"There is a real risk. Nobody has a crystal ball. We recognize that there is a possibility that the reserves go below zero and stay there," said HUD Secretary Shaun Donovan in an interview with The New York Times.
The FHA was involved in 20 percent of new U.S. mortgages in the past 12 months and has been predicted in a federal audit to run out of money -- worst case scenario -- in 2011, the Times said.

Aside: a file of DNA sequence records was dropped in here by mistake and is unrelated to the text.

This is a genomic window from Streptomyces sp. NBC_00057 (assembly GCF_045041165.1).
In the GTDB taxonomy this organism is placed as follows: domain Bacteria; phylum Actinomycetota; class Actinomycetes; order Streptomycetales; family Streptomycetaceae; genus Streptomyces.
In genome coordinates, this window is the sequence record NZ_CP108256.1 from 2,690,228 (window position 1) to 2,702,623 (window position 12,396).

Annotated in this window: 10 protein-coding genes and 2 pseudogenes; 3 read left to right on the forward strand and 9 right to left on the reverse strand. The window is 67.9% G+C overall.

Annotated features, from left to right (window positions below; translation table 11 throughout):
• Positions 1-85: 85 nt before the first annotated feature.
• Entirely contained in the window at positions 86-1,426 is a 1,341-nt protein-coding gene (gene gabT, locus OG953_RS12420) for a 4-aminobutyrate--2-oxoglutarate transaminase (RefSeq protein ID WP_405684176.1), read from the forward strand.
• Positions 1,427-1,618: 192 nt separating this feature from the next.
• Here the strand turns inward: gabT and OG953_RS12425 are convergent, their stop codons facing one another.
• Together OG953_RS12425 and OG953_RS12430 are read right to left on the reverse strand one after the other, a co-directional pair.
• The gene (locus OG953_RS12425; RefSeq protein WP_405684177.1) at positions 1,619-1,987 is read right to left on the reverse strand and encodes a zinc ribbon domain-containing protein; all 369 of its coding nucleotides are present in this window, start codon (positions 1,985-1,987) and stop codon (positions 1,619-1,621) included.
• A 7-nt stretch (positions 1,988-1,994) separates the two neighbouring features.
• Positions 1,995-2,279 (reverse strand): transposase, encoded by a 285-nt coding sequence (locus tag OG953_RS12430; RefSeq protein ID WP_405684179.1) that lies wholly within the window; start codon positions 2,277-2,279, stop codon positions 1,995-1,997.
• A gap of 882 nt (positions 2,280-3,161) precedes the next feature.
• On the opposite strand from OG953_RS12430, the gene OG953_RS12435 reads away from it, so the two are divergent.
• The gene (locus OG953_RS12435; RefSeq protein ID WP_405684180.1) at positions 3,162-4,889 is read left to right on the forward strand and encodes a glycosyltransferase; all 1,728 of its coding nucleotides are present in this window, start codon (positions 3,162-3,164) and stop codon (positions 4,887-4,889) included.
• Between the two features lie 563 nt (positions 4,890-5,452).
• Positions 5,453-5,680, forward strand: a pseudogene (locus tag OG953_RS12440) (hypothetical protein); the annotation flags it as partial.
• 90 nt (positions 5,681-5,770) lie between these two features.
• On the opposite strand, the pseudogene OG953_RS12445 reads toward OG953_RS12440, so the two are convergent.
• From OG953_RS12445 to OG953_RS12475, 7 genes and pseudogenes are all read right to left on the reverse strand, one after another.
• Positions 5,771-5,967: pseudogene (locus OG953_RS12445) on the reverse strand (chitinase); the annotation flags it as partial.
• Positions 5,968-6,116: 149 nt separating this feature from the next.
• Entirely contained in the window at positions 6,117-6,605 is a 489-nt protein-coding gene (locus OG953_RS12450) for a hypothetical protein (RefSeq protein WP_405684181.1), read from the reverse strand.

The mechanism already exists for the FHA to borrow money from the Treasury. Donovan said, "there is no extraordinary action that Congress or anyone else needs to take."
The audit said the FHA may need to borrow $1.6 billion, a hefty sum, but small compared to other bailouts in the past year.